Furious finale


230526. After three years of intensive cooperation, the Erasmus+ project “Biodiversity meets music” was concluded with the last meeting of the partner schools at the Ritzefeld-Gymnasium with a comprehensive exhibition documenting the joint work of the participating groups and the meetings at the partner schools, but also with a furious joint final concert.

We can look back on the project with great joy and also a little pride and fulfilment:

From research to action

In the summer of 2018, the idea for an Erasmus project about the decline of biodiversity and about spreading the meaning through musical means as a tool to raise awareness was born. Supported by the school management and the teaching staff, we brought together six teams from Jelgava, Kissamos, Monopoli, Seville, Trondheim, who did not know each other before, started the project, with the Ritzefeld Gymnasium leading and coordinating the application and implementation of the project.

In August 2020, we got the green light from the National Agency for funding from the EU – in the middle of the pandemic, the course of which no one could have foreseen. The COVID19 pandemic spread across Europe at the end of January 2020, followed by eight waves of infection. The first planned meeting of the coordinators already had to be postponed and we had to learn that no mobilities would be possible for a long time. Our planned trips in spring 2022 were also affected by the pandemic and stood on shaky ground. But we managed to carry out all the planned mobilities in the next few months: In March 2022 we had the first exchange to Kissamos, in April to Seville and in May we had our partners here in Stolberg. In September 2022 we met in Jelgava, followed by Monopoli in November. Just before the Easter holidays, we had a good time in Trondheim before meeting at our school for the last time in the second week of May to prepare for the exhibition and for the joint concert.

In view of the conceivably adverse circumstances at the beginning of the project, we were very happy that we were able to travel after all. In total, almost 230 people were involved in the project, which we symbolically crafted as cranes in an origami workshop and decorated the auditorium with them. Not all “cranes” had the opportunity to travel, but we hope that all those who could not travel were able to take something away from the project for themselves. Dr Ostrowski (project coordinator) remembered well that one week before the first meeting in Kissamos the german team wanted to cancel their participation because of the opaque situation at Covid 19 and the daily changing rules. In the end, they took the risk of travelling with students anyway. And then, on a Wednesday evening, sitting upstairs against the wall of the town hall hall in Kissamos, he really realised the dimension of the project for the first time: “Wow! Now you are sitting in a town hall in Kissamos, Crete, and about 50 people, most of whom didn’t know each other before, have come here from all over Europe and are presenting their ideas and their work on an idea that was born in our staff room in the beginning! How cool is that!”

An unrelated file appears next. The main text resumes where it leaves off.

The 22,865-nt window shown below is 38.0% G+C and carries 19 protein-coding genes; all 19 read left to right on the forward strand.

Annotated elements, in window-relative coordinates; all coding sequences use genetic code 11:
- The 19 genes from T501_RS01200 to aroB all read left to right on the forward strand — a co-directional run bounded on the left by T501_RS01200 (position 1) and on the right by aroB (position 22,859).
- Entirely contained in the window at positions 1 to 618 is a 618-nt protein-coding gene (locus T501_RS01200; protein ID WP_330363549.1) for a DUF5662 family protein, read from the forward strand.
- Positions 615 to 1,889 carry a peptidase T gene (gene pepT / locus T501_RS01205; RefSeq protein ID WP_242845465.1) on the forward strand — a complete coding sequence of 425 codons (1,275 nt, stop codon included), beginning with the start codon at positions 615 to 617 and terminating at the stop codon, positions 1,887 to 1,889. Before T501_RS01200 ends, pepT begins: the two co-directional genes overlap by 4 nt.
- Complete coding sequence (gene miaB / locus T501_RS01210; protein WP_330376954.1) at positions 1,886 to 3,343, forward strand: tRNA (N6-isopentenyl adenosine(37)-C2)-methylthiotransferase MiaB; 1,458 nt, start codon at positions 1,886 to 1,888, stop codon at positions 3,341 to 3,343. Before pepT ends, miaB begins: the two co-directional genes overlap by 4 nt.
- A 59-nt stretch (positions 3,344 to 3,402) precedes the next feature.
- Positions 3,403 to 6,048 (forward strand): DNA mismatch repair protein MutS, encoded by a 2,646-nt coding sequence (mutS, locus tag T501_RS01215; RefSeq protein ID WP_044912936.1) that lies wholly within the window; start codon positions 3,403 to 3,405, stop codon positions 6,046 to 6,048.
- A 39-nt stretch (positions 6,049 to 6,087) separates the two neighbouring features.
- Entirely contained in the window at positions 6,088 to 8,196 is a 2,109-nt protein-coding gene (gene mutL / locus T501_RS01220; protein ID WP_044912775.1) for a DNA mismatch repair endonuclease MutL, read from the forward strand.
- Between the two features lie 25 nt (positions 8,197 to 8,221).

Anyway, we have embarked on a remarkable journey over the past few years with the six partner schools from different corners of Europe. Together we have addressed the urgent ecological problem of biodiversity loss and the threat to the balance of our planet’s ecosystems. Through a shared passion for music, we have endeavoured to make a significant contribution through musical means, not least by drawing attention to this issue with the final concert.

History, architecture and art, modern life and customs – in short: culture.

The project offered unique and enriching experiences. First and foremost, it has fostered intercultural understanding and friendships between the different groups of students. We had the opportunity to learn from each other, exchange ideas and broaden our horizons by immersing ourselves in other languages, cultures and traditions. This intercultural exchange has not only enriched our lives, but also promoted tolerance, acceptance and mutual respect, hopefully creating lasting bonds that will last beyond this project.

Music and dance

Working together, we found new innovative ways to use music and dance as universal languages and as a powerful tool to raise awareness on the chosen issue. These led to musical compositions, performances and awareness-raising campaigns that reached a wider audience.

But there was so much more!

In addition to the scientific-academic and cultural aspects, the students and teachers involved have also benefited from the project in the personal and social spheres, e.g. by further developing important skills such as teamwork, communication, problem solving and adaptability. We have learned to appreciate diversity and accept differences, which is an important life skill in today’s globalised world. We have also become more environmentally aware and responsible citizens who understand a little better the need to protect and conserve biodiversity.


Our partners, especially the teachers and coordinators, deserve our heartfelt thanks for their commitment, dedication, enthusiasm, expertise and hospitality during the project. Our students, who have worked creatively and enthusiastically in the Erasmus group, have also made their contribution, of which they can be proud. And maybe some of them will carry this “Erasmus spirit” further, perhaps on other topics and in other encounters.

René Ostrowski, Project Coordinator

Total list of all participants

But the last words should have our students:

Latvian Group

Monopoli Group